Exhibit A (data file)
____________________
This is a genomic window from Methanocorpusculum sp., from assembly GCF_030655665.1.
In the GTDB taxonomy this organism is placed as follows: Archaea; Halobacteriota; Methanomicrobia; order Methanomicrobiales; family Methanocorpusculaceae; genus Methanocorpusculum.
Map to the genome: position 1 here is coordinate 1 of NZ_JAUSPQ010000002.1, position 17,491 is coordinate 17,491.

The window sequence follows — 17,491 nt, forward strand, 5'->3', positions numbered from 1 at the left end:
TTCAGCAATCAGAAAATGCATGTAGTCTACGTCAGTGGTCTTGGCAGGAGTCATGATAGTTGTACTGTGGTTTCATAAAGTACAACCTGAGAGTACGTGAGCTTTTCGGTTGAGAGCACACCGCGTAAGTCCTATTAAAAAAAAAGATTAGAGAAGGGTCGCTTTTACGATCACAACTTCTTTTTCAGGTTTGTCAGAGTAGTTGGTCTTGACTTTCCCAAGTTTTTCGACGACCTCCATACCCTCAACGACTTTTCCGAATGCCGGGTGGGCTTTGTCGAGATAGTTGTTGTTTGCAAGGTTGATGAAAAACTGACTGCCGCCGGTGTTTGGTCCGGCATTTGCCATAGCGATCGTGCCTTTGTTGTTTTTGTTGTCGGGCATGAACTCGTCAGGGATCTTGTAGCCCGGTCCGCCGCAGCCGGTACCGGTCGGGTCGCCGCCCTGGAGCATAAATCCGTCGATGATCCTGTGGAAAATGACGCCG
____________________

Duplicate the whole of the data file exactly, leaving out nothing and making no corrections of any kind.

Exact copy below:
This is a genomic window from Methanocorpusculum sp., from assembly GCF_030655665.1.
In the GTDB taxonomy this organism is placed as follows: Archaea; Halobacteriota; Methanomicrobia; order Methanomicrobiales; family Methanocorpusculaceae; genus Methanocorpusculum.
Map to the genome: position 1 here is coordinate 1 of NZ_JAUSPQ010000002.1, position 17,491 is coordinate 17,491.

The window sequence follows — 17,491 nt, forward strand, 5'->3', positions numbered from 1 at the left end:
TTCAGCAATCAGAAAATGCATGTAGTCTACGTCAGTGGTCTTGGCAGGAGTCATGATAGTTGTACTGTGGTTTCATAAAGTACAACCTGAGAGTACGTGAGCTTTTCGGTTGAGAGCACACCGCGTAAGTCCTATTAAAAAAAAAGATTAGAGAAGGGTCGCTTTTACGATCACAACTTCTTTTTCAGGTTTGTCAGAGTAGTTGGTCTTGACTTTCCCAAGTTTTTCGACGACCTCCATACCCTCAACGACTTTTCCGAATGCCGGGTGGGCTTTGTCGAGATAGTTGTTGTTTGCAAGGTTGATGAAAAACTGACTGCCGCCGGTGTTTGGTCCGGCATTTGCCATAGCGATCGTGCCTTTGTTGTTTTTGTTGTCGGGCATGAACTCGTCAGGGATCTTGTAGCCCGGTCCGCCGCAGCCGGTACCGGTCGGGTCGCCGCCCTGGAGCATAAATCCGTCGATGATCCTGTGGAAAATGACGCCG